- Sorting Hardware/Software/Configuration Problems
- Hardware Troubleshooting Tools
- Troubleshooting Power-Supply Problems
- Troubleshooting the System Board
- Troubleshooting Keyboard Problems
- Troubleshooting Mouse Problems
- Troubleshooting Video
- Troubleshooting Floppy Disk Drives
- Troubleshooting Hard Disk Drives
- Troubleshooting CD-ROM Drives
- Troubleshooting Tape Drives
- Troubleshooting Port Problems
- Troubleshooting Modems
- Troubleshooting Sound Cards
- Troubleshooting Network Cards
- Working on Portable Systems
Working on Portable Systems
One of the biggest problems for portable computers is heat buildup inside the case. Because conventional power supplies (and their fans) are not included in portable units, separate fans must be designed in portables to carry the heat out of the unit. The closeness of the portable's components and the small amount of free air space inside their cases also adds to heat-related design problems.
The internal PC boards of the portable computer are designed to fit around the nuances of the portable case and its components, rather than to match a standard design with standard spacing and connections. Therefore, interchangeability of parts with other machines or makers goes by the wayside. The only source of most portable computer parts, with the exception of PC Cards and disk drive units, is the original manufacturer. Even the battery case might be proprietary. If the battery dies, you must hope that the original maker has a supply of that particular model.
Although adding RAM and options to desktop and tower units is a relatively easy and straightforward process, the same tasks in notebook computers can be difficult. In some notebooks, you must disassemble the two halves of the case and remove the keyboard to add RAM modules to the system. In other portables, the hinged display unit must be removed to disassemble the unit. Inside the notebook, you might find several of the components are hidden behind other units. Figure 3.14 demonstrates a relatively simple disassembly process for a notebook unit.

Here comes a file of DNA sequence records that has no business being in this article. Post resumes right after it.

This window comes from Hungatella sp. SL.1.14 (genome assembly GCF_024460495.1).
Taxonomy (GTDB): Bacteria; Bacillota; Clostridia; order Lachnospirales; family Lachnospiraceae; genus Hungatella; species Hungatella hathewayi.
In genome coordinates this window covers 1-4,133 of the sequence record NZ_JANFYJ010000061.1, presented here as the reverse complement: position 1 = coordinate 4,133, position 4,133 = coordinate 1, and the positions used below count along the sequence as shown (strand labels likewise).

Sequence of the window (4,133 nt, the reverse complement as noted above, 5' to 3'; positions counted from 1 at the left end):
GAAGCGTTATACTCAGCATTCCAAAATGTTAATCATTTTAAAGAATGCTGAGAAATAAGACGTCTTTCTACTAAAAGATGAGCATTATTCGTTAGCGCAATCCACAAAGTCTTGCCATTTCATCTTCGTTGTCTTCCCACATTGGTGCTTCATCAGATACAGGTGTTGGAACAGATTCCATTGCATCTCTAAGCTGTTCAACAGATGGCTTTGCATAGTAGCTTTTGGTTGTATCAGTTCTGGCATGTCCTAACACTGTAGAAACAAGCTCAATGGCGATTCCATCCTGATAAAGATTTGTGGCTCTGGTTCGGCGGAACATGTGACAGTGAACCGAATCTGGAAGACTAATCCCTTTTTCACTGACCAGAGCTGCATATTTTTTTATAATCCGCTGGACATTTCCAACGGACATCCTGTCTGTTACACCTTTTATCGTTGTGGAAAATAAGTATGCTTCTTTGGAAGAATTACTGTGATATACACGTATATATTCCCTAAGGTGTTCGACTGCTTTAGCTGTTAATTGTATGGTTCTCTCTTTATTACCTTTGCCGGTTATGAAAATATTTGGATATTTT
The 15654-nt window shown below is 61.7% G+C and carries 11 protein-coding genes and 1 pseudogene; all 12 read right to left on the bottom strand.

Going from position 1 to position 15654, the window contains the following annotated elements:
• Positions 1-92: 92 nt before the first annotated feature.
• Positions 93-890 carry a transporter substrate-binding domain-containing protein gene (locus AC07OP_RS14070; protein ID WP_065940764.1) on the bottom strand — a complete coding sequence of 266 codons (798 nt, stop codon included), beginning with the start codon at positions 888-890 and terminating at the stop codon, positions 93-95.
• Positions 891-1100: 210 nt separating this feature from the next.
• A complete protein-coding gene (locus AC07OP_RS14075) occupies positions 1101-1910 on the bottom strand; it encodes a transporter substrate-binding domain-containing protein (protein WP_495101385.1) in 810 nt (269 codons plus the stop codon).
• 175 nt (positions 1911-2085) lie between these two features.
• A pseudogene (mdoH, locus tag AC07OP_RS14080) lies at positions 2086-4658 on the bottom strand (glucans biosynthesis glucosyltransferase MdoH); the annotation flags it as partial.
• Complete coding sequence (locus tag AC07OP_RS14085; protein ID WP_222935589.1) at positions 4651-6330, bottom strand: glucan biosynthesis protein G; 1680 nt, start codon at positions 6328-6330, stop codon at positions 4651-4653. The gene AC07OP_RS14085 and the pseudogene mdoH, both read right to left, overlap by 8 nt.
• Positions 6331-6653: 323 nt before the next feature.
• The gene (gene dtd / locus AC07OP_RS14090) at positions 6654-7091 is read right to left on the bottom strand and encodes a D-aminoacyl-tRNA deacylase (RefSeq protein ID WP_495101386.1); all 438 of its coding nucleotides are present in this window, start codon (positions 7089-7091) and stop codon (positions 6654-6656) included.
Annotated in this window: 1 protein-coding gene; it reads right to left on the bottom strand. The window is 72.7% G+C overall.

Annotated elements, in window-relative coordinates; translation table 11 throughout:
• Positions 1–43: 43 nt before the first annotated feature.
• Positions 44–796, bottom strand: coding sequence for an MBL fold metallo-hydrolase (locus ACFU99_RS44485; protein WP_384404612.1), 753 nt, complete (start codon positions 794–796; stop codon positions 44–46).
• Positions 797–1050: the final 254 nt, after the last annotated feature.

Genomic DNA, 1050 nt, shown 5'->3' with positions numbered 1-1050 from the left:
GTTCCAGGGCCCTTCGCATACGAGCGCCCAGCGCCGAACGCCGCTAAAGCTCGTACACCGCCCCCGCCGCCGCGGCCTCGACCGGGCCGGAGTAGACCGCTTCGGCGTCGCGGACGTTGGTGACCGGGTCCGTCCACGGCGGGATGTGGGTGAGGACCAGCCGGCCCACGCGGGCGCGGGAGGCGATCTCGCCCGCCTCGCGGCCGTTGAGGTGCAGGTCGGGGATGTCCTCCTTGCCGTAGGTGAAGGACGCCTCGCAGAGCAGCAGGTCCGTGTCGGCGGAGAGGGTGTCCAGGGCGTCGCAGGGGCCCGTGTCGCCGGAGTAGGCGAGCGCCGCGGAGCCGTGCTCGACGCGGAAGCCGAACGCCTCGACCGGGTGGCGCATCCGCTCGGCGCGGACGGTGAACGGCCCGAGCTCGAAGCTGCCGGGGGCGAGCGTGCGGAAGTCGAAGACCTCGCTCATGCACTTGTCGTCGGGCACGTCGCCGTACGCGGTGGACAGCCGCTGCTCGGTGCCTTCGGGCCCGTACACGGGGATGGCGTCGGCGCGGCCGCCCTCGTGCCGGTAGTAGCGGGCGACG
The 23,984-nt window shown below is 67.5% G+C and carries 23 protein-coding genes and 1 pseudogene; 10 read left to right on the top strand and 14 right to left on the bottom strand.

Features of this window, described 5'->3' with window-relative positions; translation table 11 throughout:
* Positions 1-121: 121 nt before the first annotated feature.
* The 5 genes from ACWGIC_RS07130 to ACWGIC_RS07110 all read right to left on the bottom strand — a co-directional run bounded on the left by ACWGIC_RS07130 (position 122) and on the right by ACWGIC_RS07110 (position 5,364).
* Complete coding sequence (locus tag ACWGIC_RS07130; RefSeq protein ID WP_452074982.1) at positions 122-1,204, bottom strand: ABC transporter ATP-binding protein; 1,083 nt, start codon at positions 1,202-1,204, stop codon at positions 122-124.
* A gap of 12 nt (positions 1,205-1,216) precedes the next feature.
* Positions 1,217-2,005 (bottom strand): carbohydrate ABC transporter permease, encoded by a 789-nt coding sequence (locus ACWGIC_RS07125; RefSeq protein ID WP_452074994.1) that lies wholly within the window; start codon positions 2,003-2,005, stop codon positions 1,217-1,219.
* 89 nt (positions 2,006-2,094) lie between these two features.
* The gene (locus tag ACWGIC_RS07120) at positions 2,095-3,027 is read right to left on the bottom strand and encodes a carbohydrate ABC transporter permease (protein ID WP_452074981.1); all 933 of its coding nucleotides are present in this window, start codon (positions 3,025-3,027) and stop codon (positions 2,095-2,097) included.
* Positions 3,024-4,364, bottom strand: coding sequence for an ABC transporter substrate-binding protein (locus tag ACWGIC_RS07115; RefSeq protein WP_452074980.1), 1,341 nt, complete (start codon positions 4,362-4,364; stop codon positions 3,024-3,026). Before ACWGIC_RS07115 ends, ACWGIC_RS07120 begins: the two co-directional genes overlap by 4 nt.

Figure 3.14 Disassembling a notebook computer.
In this example, a panel in front of the keyboard can be removed to gain access to the notebook's internal user-serviceable components. Four screws along the front edge of the unit's lower body must be removed. Afterward, the LCD panel is opened and the front panel of the notebook's chassis is pulled up and away to expose a portion of the unit's interior.
Troubleshooting PCMCIA Problems
One of the mainstays of portable computer products is the credit card-like PCMCIA cards, also known as PC Cards. The process for troubleshooting PC Cards is nearly identical to troubleshooting other I/O adapter cards.
PCMCIA cards can be plugged into the system at any time and the system should recognize them. In most cases, Windows 9x, Windows Me, Windows 2000, and Windows XP have a copy of the necessary driver software for the PCMCIA adapter being installed and will install it automatically when it detects the adapter. Most Windows operating system versions display messages telling you that they are installing the drivers required. However, Windows 2000 and Windows XP just install the drivers without a notice.
In cases in which the operating system does not have the necessary driver software, it prompts you for a path to the location where the driver can be loaded, when it detects the adapter. PCMCIA manufacturers typically supply drivers for various operating systems on a floppy disk or a CD that comes with the adapter.
To verify that the PC Card device is working, access Device Manager. If there is a problem with the PC Card device, it appears in Device Manager. If the PCMCIA adapter's icon shows an exclamation mark on a yellow background, the card is not functioning properly. Turn the system off and reinsert the device in a different PCMCIA slot. If the same problem appears, three possible sources of problems existthe card might be faulty, the PC Card controller in the PC might be faulty, or the operating system might not support the device in question.